• MD/PHd Year 1, 
          Thanks for taking the time to share your experience and we wish you success in your career. Let us know where you decide to go. 

          I do realize this MD/PhD is a more complex subject than I was able to reflect in my original post and also an alternative path that 99% won’t take. Hey, you’ve got to be super smart and driven to even make it through the interviews and most won’t. 

          Financial reasons are never the sole reason to make a decision, but they do play a huge part. I do believe that either way you go you’ll be financially rewarded–just different paths to become a millionaire.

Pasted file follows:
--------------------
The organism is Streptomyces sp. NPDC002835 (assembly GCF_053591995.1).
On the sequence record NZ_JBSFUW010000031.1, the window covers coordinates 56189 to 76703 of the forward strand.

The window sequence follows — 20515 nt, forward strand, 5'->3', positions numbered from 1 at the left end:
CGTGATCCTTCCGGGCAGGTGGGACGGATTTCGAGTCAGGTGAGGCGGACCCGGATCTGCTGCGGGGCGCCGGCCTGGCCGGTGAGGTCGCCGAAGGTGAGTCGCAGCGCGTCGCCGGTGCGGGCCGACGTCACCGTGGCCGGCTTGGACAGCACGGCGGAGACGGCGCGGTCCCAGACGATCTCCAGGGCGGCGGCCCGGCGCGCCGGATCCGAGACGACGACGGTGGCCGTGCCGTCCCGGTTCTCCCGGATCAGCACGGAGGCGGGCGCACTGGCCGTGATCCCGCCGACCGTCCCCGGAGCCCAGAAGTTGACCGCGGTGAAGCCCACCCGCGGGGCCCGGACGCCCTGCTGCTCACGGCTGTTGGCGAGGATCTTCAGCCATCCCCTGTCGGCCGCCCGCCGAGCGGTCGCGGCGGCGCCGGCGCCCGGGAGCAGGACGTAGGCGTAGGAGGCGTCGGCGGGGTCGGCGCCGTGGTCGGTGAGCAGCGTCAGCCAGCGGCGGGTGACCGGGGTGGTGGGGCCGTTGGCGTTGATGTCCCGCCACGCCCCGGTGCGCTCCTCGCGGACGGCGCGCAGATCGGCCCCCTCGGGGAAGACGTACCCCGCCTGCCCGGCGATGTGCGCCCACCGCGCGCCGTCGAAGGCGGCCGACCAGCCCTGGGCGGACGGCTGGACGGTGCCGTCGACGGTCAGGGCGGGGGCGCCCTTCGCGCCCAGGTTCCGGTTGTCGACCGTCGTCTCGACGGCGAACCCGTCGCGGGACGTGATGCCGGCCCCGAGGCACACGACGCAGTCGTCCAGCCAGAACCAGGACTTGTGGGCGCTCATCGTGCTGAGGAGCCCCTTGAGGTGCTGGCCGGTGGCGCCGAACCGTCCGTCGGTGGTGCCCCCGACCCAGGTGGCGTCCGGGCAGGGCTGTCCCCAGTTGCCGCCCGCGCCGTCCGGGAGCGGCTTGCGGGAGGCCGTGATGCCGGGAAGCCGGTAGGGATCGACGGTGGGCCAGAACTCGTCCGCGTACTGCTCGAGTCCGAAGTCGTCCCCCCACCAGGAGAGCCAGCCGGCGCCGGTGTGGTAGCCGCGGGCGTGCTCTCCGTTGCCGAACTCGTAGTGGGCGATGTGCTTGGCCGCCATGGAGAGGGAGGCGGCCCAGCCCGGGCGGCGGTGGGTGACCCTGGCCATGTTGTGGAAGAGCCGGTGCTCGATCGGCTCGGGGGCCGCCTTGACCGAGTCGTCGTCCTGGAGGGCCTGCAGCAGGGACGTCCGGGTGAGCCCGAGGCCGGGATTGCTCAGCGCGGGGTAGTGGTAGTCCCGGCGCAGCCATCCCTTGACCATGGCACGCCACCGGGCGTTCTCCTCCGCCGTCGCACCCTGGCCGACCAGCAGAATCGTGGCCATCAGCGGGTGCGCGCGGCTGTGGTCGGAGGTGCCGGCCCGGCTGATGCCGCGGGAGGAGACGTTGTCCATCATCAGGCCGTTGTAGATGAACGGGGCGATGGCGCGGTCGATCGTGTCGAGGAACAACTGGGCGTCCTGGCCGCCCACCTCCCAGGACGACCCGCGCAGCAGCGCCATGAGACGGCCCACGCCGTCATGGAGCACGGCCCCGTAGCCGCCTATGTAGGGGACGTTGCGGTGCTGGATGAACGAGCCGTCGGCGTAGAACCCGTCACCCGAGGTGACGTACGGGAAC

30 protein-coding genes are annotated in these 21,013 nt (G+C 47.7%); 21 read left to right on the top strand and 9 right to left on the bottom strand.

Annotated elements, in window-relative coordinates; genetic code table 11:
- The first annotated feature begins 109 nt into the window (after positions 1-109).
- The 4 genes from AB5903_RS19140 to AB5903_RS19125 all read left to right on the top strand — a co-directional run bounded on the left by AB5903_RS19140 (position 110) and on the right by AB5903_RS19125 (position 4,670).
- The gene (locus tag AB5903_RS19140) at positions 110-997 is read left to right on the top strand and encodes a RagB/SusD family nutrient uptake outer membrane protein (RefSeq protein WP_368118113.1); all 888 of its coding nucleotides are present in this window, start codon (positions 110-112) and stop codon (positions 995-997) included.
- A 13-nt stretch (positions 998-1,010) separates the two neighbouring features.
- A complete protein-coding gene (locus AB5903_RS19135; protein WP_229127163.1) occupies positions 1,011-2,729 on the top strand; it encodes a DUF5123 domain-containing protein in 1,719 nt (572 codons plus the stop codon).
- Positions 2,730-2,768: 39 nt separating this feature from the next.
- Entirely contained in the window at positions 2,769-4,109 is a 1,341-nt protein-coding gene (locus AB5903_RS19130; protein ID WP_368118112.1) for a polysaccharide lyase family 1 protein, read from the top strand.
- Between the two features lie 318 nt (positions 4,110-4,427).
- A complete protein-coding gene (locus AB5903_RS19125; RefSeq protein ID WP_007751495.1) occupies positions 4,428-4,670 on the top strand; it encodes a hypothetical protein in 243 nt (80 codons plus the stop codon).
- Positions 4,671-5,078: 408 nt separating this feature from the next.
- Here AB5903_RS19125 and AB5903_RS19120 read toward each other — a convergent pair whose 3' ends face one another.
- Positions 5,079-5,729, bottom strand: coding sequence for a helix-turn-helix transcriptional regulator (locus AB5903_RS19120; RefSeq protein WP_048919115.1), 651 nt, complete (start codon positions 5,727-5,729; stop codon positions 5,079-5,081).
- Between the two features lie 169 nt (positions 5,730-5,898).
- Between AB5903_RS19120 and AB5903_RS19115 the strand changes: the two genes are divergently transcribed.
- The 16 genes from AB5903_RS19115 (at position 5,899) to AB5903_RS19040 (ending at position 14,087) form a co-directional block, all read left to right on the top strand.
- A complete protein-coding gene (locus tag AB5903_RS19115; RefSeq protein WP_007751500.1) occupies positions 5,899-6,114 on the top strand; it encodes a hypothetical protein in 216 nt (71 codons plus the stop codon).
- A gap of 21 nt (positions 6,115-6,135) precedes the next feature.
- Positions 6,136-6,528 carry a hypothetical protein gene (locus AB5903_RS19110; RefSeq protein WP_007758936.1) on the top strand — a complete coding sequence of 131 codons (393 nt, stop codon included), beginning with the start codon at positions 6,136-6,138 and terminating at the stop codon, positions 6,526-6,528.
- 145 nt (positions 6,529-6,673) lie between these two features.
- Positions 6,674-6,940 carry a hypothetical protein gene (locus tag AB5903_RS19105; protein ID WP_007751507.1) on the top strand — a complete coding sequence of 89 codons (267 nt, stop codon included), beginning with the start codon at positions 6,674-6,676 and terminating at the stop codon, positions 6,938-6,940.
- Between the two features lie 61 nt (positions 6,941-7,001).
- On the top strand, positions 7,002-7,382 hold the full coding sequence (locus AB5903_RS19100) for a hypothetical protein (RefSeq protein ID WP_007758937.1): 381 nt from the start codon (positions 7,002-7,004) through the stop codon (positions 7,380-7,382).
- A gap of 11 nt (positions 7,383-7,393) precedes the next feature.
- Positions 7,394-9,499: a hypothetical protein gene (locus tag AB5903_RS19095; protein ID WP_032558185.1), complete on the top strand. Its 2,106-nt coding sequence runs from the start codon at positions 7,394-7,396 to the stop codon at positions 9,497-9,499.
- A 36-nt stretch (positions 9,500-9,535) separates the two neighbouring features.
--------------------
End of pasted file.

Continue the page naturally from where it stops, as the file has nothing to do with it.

MD/PHd Year 1, I understand that you must really enjoy and excel at research to do such a program, but the financial incentives are great right?! I’m sure they DO play a part in some entering this field, especially those from a lower social economic status who cannot fathom going into such debt. 

          I believe the system for training docs and lawyers is broken, meaning forcing students to go into hundreds of thousands of dollars of debt. 

          True, you can pay this back—IF you graduate–IF you pass boards–IF you  decide you want to continue in the field–IF you decide to delay starting your family.–lots of IFs. 

          Debt doesn’t give you choices. I am just advocating alternatives to debt. I wish there were more choices like this for clinical MD’s. 

          MD/PHd Year 1, thanks again for responding. How did you find this obscure article? What area of research do you want to focus on?